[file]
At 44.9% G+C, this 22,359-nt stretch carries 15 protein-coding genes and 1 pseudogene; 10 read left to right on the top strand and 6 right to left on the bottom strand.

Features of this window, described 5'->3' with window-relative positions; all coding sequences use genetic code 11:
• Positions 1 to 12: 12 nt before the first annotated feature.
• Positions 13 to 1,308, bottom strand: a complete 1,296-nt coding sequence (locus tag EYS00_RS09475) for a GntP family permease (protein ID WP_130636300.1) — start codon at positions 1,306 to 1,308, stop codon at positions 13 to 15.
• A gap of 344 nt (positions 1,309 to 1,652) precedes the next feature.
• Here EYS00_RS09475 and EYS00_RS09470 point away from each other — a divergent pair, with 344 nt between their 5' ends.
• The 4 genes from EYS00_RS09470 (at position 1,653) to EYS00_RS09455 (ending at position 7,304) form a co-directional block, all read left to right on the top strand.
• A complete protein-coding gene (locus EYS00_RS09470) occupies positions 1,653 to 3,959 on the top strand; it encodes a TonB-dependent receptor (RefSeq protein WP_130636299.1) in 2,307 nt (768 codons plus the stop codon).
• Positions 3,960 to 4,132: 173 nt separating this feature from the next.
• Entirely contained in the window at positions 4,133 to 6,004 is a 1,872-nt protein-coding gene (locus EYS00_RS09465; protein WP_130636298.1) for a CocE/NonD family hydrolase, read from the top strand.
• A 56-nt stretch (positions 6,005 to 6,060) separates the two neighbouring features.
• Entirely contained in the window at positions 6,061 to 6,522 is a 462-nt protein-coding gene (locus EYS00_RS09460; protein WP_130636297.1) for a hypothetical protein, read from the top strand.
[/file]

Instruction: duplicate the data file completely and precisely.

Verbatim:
At 44.9% G+C, this 22,359-nt stretch carries 15 protein-coding genes and 1 pseudogene; 10 read left to right on the top strand and 6 right to left on the bottom strand.

Features of this window, described 5'->3' with window-relative positions; all coding sequences use genetic code 11:
• Positions 1 to 12: 12 nt before the first annotated feature.
• Positions 13 to 1,308, bottom strand: a complete 1,296-nt coding sequence (locus tag EYS00_RS09475) for a GntP family permease (protein ID WP_130636300.1) — start codon at positions 1,306 to 1,308, stop codon at positions 13 to 15.
• A gap of 344 nt (positions 1,309 to 1,652) precedes the next feature.
• Here EYS00_RS09475 and EYS00_RS09470 point away from each other — a divergent pair, with 344 nt between their 5' ends.
• The 4 genes from EYS00_RS09470 (at position 1,653) to EYS00_RS09455 (ending at position 7,304) form a co-directional block, all read left to right on the top strand.
• A complete protein-coding gene (locus EYS00_RS09470) occupies positions 1,653 to 3,959 on the top strand; it encodes a TonB-dependent receptor (RefSeq protein WP_130636299.1) in 2,307 nt (768 codons plus the stop codon).
• Positions 3,960 to 4,132: 173 nt separating this feature from the next.
• Entirely contained in the window at positions 4,133 to 6,004 is a 1,872-nt protein-coding gene (locus EYS00_RS09465; protein WP_130636298.1) for a CocE/NonD family hydrolase, read from the top strand.
• A 56-nt stretch (positions 6,005 to 6,060) separates the two neighbouring features.
• Entirely contained in the window at positions 6,061 to 6,522 is a 462-nt protein-coding gene (locus EYS00_RS09460; protein WP_130636297.1) for a hypothetical protein, read from the top strand.